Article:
Is there even a point in having public sector unions? What exactly do those unions serve to do? Government jobs are among the highest paid (relative to their private sector equivalents), offer fringe benefits, and are extremely difficult to be fired from.

Even a quasi-socialist President, Franklin Delano Roosevelt, cautioned the public against public sector unions, making the point that they can’t correct the power imbalances between an employer and worker that private unions aim to. “It is impossible to bargain collectively with the government”, he said, pointing out the obvious. FDR also argued that public sector union strikes, calling them an “unthinkable and intolerable” strike against the American taxpayer.

A recent Supreme Court ruling dealt a heavy blow to public sector unions, particularly their ability to force people to pay dues, even if they don’t personally want to join the union. Last Wednesday the SCOTUS ruled that public sector unions cannot force some 5 million government workers to pay mandatory fees. (RELATED: The Supreme Court Just Handed Down Its Big Decision On Mandatory Union Dues).

In many States, government workers who don’t join their union still have to pay a large percentage of the dues regardless. The “logic” behind this is that it prevents people from free-riding on the supposed benefits the union brings to all workers.

There are no clear benefits to public sector unions, hence why this ruling was so damning to the Left. When people aren’t forced to join a union, they’re quite eager to leave, which wouldn’t be the case if they were essential. It’s no surprise that the rate of union membership is five times higher in government work, where membership is forced, than in the private sector.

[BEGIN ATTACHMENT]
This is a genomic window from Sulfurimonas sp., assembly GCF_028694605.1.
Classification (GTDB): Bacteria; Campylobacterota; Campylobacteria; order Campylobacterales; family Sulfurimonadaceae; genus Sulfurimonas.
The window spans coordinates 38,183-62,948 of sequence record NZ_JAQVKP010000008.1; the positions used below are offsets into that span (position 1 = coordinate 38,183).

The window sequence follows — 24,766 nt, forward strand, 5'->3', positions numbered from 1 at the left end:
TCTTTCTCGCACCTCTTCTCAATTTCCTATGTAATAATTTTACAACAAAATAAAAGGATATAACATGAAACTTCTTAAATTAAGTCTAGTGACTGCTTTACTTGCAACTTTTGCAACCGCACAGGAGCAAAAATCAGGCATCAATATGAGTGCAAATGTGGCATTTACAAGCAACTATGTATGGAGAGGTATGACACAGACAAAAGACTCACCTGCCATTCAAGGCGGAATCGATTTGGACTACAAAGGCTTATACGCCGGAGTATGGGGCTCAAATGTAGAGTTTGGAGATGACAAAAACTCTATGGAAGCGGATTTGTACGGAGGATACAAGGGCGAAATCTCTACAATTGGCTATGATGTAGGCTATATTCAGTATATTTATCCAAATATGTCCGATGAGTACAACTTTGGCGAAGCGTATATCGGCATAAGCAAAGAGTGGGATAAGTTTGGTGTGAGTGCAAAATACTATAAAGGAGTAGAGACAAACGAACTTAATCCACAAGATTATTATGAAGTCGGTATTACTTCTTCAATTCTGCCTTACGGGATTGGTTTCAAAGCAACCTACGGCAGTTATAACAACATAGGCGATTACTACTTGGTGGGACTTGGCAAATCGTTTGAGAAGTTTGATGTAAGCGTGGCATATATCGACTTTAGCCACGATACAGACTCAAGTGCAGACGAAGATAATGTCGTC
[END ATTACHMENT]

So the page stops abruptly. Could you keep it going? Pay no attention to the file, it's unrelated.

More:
According to the Washington Free Beacon, “The largest public-sector unions in the country may lose up to 400,000 fee payers after the Supreme Court declared mandatory payments unconstitutional. The decision could cut into the coffers of the Democratic Party.”

Todd Lyon, a labor and employment attorney, said that “The ruling will decrease the funds available for unions, so we’ll see a rash of layoffs within the unions themselves. That’s going to lead to a decrease in the advocacy,” Lyon said. “There’s going to be a decrease in the political activity.” The four biggest unions, AFSCME, SEIU, AFT, and the NEA, have spent over a collective $1 billion on political activities since 2012.

Those political donations (nearly all of which went to Democrats) played an influential role in the SCOTUS ruling against compulsory dues, as they force some workers to endorse political speech that they disagree with. Ironically, this comes at a time when the Republican National Committee is out-fundraising the Democratic National Committee by a ratio of more than 2:1. It seems that these 400,000 dues were dues that Democrats truly couldn’t afford to lose. (RELATED: RNC Smashes $200 Million Fundraising Record in May – Dems Left in Dust).

And given that there are over 7 million public sector union employees, I think that the true number who ditch their unions will be much greater. If government employees were unionized at the same rate as public sector employees (6.5 percent), there would only be roughly 1.5 million public sector union members left.

Union interference in the private, and public, sector economy appears to be disappearing, which is good news for millions of American workers across the country. For too long, unions have been a burden on both employers and workers, and this recent Supreme Court ruling is yet another blow to the left.

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